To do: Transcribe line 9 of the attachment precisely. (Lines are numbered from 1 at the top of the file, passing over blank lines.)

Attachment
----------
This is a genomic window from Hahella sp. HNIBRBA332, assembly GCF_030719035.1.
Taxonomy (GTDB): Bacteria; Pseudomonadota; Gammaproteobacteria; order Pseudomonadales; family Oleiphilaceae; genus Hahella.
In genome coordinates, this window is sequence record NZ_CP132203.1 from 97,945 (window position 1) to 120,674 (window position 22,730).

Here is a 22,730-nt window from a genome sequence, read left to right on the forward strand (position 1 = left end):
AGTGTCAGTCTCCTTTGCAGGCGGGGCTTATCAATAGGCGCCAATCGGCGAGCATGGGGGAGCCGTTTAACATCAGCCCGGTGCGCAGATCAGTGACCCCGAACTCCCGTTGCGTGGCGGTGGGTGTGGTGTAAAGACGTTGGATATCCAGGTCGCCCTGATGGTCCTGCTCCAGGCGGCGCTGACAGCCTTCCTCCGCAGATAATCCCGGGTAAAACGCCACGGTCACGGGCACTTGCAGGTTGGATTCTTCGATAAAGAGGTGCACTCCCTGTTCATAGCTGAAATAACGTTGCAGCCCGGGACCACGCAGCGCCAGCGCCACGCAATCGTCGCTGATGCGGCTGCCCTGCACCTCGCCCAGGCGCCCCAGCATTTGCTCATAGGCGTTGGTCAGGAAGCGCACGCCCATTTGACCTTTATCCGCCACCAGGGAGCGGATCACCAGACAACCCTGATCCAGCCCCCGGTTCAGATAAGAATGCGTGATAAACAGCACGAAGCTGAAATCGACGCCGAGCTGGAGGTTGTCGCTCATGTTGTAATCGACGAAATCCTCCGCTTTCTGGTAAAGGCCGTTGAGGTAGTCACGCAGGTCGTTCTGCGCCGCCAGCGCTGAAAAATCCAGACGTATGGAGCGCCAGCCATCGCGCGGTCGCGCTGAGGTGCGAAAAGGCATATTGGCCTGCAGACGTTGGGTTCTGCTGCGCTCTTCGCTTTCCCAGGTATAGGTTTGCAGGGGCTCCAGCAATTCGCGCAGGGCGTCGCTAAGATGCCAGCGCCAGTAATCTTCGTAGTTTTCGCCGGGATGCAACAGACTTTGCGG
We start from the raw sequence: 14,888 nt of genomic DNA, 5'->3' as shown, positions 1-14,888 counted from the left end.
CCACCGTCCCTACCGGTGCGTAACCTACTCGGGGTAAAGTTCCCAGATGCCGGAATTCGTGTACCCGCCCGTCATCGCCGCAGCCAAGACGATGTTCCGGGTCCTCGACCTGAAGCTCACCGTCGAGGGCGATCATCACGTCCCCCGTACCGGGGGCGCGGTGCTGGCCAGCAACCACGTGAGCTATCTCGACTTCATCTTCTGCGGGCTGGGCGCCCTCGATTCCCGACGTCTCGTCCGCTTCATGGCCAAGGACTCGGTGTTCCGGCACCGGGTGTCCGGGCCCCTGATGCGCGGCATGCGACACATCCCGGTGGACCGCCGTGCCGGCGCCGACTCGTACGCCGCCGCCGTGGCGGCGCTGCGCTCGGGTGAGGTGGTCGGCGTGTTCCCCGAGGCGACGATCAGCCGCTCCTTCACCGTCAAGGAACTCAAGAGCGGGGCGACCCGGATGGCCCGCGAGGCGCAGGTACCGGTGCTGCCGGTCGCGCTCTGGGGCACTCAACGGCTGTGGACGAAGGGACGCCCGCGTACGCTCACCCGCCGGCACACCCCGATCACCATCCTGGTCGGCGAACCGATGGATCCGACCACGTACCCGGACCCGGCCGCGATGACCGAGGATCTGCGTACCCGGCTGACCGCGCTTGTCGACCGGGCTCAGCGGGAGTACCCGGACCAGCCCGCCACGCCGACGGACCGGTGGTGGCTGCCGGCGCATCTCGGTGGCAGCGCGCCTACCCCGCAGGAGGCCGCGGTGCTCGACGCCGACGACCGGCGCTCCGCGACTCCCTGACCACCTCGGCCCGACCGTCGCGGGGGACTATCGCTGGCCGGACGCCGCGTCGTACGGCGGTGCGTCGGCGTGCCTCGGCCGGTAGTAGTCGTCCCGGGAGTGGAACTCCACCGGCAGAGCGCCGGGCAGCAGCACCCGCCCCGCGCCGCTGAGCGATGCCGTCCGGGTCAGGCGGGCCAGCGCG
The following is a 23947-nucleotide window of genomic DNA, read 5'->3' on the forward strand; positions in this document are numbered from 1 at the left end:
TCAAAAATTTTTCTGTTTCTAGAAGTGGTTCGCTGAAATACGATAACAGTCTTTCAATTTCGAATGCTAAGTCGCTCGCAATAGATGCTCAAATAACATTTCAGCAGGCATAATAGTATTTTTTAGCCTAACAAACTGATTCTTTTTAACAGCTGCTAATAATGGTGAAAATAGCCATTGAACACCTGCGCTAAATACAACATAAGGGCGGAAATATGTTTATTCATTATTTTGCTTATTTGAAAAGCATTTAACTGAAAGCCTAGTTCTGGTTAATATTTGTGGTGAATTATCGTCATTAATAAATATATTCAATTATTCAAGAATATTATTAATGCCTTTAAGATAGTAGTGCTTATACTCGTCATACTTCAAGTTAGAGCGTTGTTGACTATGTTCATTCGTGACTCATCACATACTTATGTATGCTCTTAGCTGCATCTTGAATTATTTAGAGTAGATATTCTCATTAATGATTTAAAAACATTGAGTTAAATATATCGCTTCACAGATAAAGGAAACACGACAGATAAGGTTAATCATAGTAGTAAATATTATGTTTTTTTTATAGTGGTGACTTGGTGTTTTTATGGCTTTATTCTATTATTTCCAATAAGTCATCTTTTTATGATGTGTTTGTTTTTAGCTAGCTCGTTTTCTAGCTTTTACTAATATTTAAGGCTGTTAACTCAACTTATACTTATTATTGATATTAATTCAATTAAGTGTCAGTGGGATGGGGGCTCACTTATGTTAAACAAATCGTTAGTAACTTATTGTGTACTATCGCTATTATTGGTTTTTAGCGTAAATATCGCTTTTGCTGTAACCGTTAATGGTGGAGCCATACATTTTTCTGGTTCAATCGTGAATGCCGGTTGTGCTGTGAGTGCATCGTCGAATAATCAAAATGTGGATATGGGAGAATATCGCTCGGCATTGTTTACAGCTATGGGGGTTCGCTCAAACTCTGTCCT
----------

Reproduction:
TCAAAAATTTTTCTGTTTCTAGAAGTGGTTCGCTGAAATACGATAACAGTCTTTCAATTTCGAATGCTAAGTCGCTCGCAATAGATGCTCAAATAACATTTCAGCAGGCATAATAGTATTTTTTAGCCTAACAAACTGATTCTTTTTAACAGCTGCTAATAATGGTGAAAATAGCCATTGAACACCTGCGCTAAATACAACATAAGGGCGGAAATATGTTTATTCATTATTTTGCTTATTTGAAAAGCATTTAACTGAAAGCCTAGTTCTGGTTAATATTTGTGGTGAATTATCGTCATTAATAAATATATTCAATTATTCAAGAATATTATTAATGCCTTTAAGATAGTAGTGCTTATACTCGTCATACTTCAAGTTAGAGCGTTGTTGACTATGTTCATTCGTGACTCATCACATACTTATGTATGCTCTTAGCTGCATCTTGAATTATTTAGAGTAGATATTCTCATTAATGATTTAAAAACATTGAGTTAAATATATCGCTTCACAGATAAAGGAAACACGACAGATAAGGTTAATCATAGTAGTAAATATTATGTTTTTTTTATAGTGGTGACTTGGTGTTTTTATGGCTTTATTCTATTATTTCCAATAAGTCATCTTTTTATGATGTGTTTGTTTTTAGCTAGCTCGTTTTCTAGCTTTTACTAATATTTAAGGCTGTTAACTCAACTTATACTTATTATTGATATTAATTCAATTAAGTGTCAGTGGGATGGGGGCTCACTTATGTTAAACAAATCGTTAGTAACTTATTGTGTACTATCGCTATTATTGGTTTTTAGCGTAAATATCGCTTTTGCTGTAACCGTTAATGGTGGAGCCATACATTTTTCTGGTTCAATCGTGAATGCCGGTTGTGCTGTGAGTGCATCGTCGAATAATCAAAATGTGGATATGGGAGAATATCGCTCGGCATTGTTTACAGCTATGGGGGTTCGCTCAAACTCTGTCCT